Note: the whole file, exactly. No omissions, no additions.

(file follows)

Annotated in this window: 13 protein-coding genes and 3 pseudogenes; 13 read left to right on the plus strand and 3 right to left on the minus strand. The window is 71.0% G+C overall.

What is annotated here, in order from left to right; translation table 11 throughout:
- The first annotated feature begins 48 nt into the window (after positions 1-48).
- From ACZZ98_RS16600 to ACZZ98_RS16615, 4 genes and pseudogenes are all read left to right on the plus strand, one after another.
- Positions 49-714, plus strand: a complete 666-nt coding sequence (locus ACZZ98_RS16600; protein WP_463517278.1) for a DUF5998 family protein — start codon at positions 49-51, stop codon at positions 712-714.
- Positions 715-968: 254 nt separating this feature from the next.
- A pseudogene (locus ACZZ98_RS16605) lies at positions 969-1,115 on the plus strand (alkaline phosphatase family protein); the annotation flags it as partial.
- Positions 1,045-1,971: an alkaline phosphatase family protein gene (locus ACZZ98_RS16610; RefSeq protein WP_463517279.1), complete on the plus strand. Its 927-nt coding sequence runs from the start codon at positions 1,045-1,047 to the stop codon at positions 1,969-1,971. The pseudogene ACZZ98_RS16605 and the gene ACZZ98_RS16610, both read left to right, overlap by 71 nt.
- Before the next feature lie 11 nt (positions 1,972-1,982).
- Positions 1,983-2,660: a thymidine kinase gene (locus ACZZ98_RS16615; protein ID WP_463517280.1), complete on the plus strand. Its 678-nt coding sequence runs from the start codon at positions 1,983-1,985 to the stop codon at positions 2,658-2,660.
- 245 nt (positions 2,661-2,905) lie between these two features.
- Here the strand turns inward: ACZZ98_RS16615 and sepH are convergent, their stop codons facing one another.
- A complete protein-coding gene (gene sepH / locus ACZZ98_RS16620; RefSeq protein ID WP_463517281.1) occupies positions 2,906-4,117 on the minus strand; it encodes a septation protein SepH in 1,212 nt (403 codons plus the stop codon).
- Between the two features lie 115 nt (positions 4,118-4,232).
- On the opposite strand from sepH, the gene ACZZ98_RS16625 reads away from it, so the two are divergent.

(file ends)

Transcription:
Annotated in this window: 13 protein-coding genes and 3 pseudogenes; 13 read left to right on the plus strand and 3 right to left on the minus strand. The window is 71.0% G+C overall.

What is annotated here, in order from left to right; translation table 11 throughout:
- The first annotated feature begins 48 nt into the window (after positions 1-48).
- From ACZZ98_RS16600 to ACZZ98_RS16615, 4 genes and pseudogenes are all read left to right on the plus strand, one after another.
- Positions 49-714, plus strand: a complete 666-nt coding sequence (locus ACZZ98_RS16600; protein WP_463517278.1) for a DUF5998 family protein — start codon at positions 49-51, stop codon at positions 712-714.
- Positions 715-968: 254 nt separating this feature from the next.
- A pseudogene (locus ACZZ98_RS16605) lies at positions 969-1,115 on the plus strand (alkaline phosphatase family protein); the annotation flags it as partial.
- Positions 1,045-1,971: an alkaline phosphatase family protein gene (locus ACZZ98_RS16610; RefSeq protein WP_463517279.1), complete on the plus strand. Its 927-nt coding sequence runs from the start codon at positions 1,045-1,047 to the stop codon at positions 1,969-1,971. The pseudogene ACZZ98_RS16605 and the gene ACZZ98_RS16610, both read left to right, overlap by 71 nt.
- Before the next feature lie 11 nt (positions 1,972-1,982).
- Positions 1,983-2,660: a thymidine kinase gene (locus ACZZ98_RS16615; protein ID WP_463517280.1), complete on the plus strand. Its 678-nt coding sequence runs from the start codon at positions 1,983-1,985 to the stop codon at positions 2,658-2,660.
- 245 nt (positions 2,661-2,905) lie between these two features.
- Here the strand turns inward: ACZZ98_RS16615 and sepH are convergent, their stop codons facing one another.
- A complete protein-coding gene (gene sepH / locus ACZZ98_RS16620; RefSeq protein ID WP_463517281.1) occupies positions 2,906-4,117 on the minus strand; it encodes a septation protein SepH in 1,212 nt (403 codons plus the stop codon).
- Between the two features lie 115 nt (positions 4,118-4,232).
- On the opposite strand from sepH, the gene ACZZ98_RS16625 reads away from it, so the two are divergent.